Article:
• NREL Goes Platinum. A showcase of high-performance sustainable design, the National Renewable Energy Laboratory's new research support facility in Golden, Colo., has won LEED-Platinum certification, the U.S. Green Building Council's top rating. The H-shaped, net-zero energy building (pictured, left) was completed in June and has been showered design honors. A third wing is scheduled for completion later this year.
• Smart Meters Strong in China. Don't tag smart meters as being down for the count yet: Despite Google's misfire in home energy management, the global market continues to be strong, according to a report today from Pike Research. More than 17 million units shipped during the first quarter of this year, with 70 percent of them in China. In the U.S., PG&E, the Northern California utility company, laid out a 20-year, $1.3-billion plan to bring smart grid technologies to its coverage areas in the state. The San Francisco Chronicle details the plan today.
• Fed Backing for First Solar. The U.S. Department of Energy is offering $4.5 billion in conditional loan guarantees to First Solar for three thin-film photovoltaic solar power plants in California. All told, the facilities would generate 1330 megawatts of installed solar power and create an estimated 1,400 jobs during peak construction, the DOE says.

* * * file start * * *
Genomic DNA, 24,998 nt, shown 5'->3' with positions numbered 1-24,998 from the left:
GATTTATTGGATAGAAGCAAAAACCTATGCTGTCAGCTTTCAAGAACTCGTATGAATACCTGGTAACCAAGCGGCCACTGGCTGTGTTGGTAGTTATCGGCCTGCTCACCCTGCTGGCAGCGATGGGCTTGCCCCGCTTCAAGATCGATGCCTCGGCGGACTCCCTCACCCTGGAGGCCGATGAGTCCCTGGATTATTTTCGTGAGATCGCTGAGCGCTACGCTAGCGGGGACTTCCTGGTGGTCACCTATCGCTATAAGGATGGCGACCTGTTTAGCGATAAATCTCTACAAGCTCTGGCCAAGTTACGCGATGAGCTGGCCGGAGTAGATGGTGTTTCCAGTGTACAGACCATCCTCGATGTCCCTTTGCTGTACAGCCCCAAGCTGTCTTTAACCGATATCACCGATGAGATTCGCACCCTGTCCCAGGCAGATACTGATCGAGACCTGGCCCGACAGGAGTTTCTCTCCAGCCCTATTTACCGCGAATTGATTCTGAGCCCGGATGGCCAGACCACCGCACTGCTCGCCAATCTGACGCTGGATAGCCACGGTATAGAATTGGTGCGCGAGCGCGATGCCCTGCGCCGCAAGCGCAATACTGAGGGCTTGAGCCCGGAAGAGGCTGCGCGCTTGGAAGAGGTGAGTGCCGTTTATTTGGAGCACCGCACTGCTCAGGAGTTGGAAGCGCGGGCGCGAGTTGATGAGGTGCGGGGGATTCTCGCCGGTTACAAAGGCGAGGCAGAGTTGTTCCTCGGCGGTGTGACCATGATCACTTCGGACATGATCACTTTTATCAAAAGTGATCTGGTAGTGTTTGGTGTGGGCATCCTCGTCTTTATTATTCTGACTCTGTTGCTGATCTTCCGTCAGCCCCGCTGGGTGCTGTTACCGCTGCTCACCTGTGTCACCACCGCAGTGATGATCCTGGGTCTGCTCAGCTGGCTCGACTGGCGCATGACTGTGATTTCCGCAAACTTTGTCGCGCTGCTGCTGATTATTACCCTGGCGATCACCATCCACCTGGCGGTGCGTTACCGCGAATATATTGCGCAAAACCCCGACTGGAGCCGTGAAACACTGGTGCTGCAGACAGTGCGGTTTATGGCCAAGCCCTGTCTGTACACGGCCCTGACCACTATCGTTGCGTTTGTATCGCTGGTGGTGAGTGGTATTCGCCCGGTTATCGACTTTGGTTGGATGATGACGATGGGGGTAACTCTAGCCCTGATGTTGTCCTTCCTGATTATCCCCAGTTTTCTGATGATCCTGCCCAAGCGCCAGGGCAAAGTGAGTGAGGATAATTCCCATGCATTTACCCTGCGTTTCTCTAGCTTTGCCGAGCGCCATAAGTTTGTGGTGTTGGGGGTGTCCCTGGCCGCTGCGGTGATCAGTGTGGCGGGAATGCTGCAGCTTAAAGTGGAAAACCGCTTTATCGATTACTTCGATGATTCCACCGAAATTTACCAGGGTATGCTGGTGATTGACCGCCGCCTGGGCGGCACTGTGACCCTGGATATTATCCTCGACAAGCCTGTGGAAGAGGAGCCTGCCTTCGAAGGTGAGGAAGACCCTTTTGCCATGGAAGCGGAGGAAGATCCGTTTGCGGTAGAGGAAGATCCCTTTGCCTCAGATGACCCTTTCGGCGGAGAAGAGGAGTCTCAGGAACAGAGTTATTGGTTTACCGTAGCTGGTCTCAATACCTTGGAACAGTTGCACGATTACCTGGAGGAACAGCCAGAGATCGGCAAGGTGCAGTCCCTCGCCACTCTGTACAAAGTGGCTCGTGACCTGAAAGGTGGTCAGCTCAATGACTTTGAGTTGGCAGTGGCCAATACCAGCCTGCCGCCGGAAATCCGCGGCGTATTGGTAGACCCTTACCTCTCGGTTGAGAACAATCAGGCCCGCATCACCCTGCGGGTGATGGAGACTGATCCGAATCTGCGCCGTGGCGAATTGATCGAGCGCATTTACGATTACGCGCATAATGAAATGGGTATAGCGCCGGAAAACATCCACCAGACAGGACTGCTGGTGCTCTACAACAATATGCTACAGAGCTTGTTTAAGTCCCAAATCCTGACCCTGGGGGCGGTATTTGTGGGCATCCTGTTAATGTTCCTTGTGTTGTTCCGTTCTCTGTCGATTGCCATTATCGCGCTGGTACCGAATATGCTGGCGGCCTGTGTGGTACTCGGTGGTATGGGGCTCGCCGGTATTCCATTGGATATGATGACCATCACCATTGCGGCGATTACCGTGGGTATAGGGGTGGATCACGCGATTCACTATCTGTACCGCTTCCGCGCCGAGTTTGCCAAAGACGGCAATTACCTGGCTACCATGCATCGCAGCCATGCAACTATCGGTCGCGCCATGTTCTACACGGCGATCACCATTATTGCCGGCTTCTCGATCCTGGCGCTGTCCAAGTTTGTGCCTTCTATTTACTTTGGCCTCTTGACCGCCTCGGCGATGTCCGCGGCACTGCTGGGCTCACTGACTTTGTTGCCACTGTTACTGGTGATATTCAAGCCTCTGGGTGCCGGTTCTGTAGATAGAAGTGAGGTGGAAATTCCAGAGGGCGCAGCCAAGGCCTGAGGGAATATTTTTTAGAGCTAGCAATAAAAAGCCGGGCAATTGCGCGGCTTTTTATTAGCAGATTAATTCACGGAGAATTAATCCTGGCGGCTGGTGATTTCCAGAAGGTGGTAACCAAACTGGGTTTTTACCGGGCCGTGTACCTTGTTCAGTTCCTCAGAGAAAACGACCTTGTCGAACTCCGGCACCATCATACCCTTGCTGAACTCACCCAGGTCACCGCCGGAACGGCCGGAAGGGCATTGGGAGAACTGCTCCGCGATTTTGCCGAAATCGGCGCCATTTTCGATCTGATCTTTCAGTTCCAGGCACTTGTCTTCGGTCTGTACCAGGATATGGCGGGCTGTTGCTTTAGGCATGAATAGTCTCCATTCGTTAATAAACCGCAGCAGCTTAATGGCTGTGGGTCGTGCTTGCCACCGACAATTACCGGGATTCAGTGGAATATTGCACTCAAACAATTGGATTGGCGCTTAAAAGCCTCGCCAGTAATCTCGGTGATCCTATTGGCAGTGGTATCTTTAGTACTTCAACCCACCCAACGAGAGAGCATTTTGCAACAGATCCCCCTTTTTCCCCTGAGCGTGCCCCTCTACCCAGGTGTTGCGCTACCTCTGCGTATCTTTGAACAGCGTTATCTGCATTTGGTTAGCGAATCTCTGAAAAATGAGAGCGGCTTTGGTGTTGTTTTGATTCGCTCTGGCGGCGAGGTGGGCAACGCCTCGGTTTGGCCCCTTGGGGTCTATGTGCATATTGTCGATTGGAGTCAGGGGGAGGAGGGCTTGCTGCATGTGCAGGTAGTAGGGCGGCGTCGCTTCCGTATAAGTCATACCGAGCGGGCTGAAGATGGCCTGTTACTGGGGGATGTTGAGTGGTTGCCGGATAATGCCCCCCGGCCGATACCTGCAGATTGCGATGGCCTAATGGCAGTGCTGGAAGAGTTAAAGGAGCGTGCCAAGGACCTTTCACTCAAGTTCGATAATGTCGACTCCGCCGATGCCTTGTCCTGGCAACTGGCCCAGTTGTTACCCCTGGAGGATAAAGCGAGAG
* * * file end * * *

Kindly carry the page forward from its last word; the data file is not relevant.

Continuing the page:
• Scotland's Green Energy Target. At least 30 percent of all energy used in Scotland must come from renewable sources by 2020. The Renewables Routemap from Scottish Energy Minister Fergus Ewing sets the new target and others in his Renewables Routemap, UPI reports today. Goals set earlier already call for 100 percent of Scotland's electricity to be sourced to green power by 2020.
• One Step Forward, Two Steps Back. A big picture view of energy in Britain shows that its green energy sector grew 27 percent in the first quarter this year compared to the same period in 2010. But that environmental progress was tripped up by power companies' use of 7 percent more coal. A report from the UK's Department of Energy and Climate Change also says gas use dropped 20 percent during Q1, according to the Guardian.
• Bottom's Up? Plastic bottles seem to be making inroads among wine producers, especially those tapping the consumers who drink their wine soon after buying it. Soon meaning within a few months, rather than years, Reuters notes in an article this week.
The Institute of Vine and Wine Sciences in France turned up its nose at plastic bottles and bag-in-box containers in a report last year. The venerable institute deemed the vessels good for the environment but bad for maintaining quality.
Marc Kaufman of PET bottle-maker EnVino told Reuters that plastic bottles aren't intended for wines that need to be laid down for years before being consumed. "Those wines make up less than three percent of the market," he said. "We're aiming for the other 97 percent."
Photo by Patrick Corkery for NREL.